In recent days, Rio Grande do Sul state has faced a serious climate crisis marked by an extratropical cyclone that devastated some areas. The event is already considered the worst climate disaster in the state’s history with socio-environmental damage affecting several cities and towns and causing direct impacts on the lives of thousands of people.
The consequences extended to a larger number of municipalities, rising from 88 to 93. Currently, there are 4,794 homeless people, as well as 20,490 displaced people. Furthermore, the total number of people affected rose from 160,313 to 340,918. As for the injured, their number increased from 452 to 924. The number of confirmed deaths to date has risen to 46.
This recent episode resulted from the third extratropical cyclone in the region in the last three months. Experts point out that these extreme weather events are related to the El Niño phenomenon and its ramifications, such as the warming of the Pacific Ocean, which triggers climate crises throughout Latin America.
There are political and economic factors that worsen the situation. Among the issues mentioned are the weakening of environmental protection agencies, hasty approval of a controversial state environmental code to serve political interests, degradation of the pampas biome and the Atlantic forest, and recent cuts in the civil defense budget.
Furthermore, authorities’ unpreparedness and inadequate response contributed to the scale of the disaster. Scientific and meteorological alerts issued warnings about the intensity of the rains and the risk of flooding. However, preventative measures were not effectively implemented, resulting in serious omissions on the part of public authorities. There were at least five days of prior alerts, highlighting flaws in the alert and response system.
Another aspect to be considered is the impact of agribusiness for exportation in the Antas-Taquari River basin, where the destruction of riparian forests and changes in vegetation to plant pine and soybeans had significant consequences. The privatization of the watercourse to hydroelectric companies also raises questions about their possible responsibility for floods, particularly when they opened the hydroelectric power plant dams’ floodgates without prior warning.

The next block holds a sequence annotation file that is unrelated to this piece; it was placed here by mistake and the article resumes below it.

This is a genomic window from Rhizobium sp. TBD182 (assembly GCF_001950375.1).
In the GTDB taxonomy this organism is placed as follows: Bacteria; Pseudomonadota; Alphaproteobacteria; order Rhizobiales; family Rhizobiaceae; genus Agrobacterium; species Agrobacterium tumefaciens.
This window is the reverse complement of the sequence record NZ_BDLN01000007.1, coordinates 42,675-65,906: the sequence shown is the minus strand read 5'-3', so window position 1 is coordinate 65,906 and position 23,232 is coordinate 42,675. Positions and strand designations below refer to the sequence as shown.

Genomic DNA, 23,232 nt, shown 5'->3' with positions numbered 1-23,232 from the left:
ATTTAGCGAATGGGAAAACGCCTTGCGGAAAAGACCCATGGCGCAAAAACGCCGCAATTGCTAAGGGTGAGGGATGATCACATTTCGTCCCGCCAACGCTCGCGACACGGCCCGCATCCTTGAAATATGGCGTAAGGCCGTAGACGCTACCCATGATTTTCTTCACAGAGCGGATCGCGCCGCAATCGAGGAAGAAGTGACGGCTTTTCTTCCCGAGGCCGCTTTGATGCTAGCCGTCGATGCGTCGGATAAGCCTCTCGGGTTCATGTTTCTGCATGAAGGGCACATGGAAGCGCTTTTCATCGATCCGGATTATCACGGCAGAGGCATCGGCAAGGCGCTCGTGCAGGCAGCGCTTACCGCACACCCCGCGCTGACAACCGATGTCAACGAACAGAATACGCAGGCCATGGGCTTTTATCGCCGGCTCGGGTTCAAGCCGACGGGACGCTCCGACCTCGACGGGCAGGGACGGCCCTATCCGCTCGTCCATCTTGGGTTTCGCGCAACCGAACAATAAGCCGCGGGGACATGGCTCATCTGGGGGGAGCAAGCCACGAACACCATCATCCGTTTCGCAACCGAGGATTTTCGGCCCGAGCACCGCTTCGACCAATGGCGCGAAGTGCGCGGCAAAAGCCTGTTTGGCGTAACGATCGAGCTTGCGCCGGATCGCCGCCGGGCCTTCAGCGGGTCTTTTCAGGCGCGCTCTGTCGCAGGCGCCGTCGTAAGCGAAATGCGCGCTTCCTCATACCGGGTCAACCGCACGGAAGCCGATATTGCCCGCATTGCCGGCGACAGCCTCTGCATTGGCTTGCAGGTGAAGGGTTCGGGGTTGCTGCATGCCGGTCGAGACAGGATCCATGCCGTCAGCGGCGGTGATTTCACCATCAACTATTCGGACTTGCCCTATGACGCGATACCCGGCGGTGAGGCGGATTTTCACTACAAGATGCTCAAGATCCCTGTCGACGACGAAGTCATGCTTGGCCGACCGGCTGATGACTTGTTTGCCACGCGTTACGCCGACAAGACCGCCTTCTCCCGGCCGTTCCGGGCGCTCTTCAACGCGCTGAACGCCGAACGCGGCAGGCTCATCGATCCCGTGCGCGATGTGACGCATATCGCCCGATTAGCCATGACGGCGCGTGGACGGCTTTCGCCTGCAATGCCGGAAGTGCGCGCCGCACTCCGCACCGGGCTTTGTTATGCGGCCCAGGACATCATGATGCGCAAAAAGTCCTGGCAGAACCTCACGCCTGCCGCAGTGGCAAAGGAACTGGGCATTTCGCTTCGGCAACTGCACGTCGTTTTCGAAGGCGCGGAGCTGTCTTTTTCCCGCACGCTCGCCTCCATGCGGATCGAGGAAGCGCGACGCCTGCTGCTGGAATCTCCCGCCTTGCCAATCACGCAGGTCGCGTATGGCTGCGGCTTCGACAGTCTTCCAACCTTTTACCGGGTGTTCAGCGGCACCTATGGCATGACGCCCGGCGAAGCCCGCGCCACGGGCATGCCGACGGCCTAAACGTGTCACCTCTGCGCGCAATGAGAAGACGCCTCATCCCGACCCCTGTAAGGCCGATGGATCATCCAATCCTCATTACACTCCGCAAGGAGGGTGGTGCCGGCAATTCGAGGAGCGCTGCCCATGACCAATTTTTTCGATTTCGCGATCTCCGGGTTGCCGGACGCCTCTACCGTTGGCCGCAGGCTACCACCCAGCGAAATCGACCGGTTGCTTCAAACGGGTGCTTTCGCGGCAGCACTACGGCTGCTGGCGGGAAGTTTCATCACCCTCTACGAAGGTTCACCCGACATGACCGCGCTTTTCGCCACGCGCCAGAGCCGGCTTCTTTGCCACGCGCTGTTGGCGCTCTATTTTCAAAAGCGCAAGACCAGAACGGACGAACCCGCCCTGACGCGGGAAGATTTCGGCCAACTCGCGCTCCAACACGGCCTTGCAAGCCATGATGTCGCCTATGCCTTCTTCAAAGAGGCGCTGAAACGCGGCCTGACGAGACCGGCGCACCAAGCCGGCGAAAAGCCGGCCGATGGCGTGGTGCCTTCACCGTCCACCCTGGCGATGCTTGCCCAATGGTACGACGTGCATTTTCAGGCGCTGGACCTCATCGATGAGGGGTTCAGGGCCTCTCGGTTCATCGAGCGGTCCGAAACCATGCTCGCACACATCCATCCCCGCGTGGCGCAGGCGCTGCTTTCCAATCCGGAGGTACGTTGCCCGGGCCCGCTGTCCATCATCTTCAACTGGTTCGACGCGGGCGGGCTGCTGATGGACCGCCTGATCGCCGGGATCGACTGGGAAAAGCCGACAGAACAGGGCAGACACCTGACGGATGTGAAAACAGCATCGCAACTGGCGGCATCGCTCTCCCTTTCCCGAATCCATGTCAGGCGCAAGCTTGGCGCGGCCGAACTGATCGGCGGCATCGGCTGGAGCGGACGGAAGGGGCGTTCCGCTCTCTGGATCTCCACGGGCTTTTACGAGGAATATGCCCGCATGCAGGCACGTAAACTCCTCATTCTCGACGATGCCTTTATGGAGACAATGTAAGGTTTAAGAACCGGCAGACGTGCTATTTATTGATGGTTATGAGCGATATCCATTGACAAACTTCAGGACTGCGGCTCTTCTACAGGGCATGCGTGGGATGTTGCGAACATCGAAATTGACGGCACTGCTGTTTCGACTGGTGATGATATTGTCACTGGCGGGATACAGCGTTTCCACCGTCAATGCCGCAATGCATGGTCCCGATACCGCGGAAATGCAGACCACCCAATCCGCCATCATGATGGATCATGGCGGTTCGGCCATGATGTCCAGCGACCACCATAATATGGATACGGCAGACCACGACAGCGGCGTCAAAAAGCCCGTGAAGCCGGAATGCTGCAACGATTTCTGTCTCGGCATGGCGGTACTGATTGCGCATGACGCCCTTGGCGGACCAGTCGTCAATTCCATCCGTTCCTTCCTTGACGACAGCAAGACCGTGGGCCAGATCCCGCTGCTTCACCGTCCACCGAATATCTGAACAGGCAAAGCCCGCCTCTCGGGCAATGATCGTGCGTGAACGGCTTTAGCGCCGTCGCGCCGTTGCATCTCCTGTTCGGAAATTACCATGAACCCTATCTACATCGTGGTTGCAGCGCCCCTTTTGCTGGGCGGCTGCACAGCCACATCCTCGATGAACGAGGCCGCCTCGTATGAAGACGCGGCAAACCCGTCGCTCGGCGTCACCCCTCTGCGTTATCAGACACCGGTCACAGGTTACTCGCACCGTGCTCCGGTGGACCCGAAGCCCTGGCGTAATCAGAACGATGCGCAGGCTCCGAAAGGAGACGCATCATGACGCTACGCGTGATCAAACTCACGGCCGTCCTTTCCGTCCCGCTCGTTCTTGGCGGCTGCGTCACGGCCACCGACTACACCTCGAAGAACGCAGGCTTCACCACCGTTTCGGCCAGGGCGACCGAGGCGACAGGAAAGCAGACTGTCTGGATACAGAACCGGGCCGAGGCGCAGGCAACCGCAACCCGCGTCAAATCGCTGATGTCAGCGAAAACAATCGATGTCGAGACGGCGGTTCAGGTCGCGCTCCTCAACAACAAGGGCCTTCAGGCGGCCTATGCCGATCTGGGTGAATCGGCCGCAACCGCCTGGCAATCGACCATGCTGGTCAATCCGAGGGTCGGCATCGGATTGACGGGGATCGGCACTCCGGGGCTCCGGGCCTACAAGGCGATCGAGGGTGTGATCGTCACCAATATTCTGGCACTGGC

In response to this tragedy, civil society has shown solidarity and support for the families affected by the floods, with initiatives such as clothes and food donations and the setting up of solidarity kitchens. However, to prevent these events from happening again, urgent measures are needed. They include government support for projects that allow families to rebuild their lives sustainably, as well as long-term public policies that promote an ecological transition.
In this context, organized civil society awaits the declaration of a State of Climate Emergency in Rio Grande do Sul. It goes beyond a symbolic gesture. It is a call to action to confront the severity of the environmental crisis and take deep and transformative actions.
Furthermore, the national, state and city administrations must reevaluate their development models, meet the goals of climate change policies and promote equitable representation in decision-making forums, which are capable of strategic planning based on multidisciplinary scientific studies.
Edited by: Nadini Lopes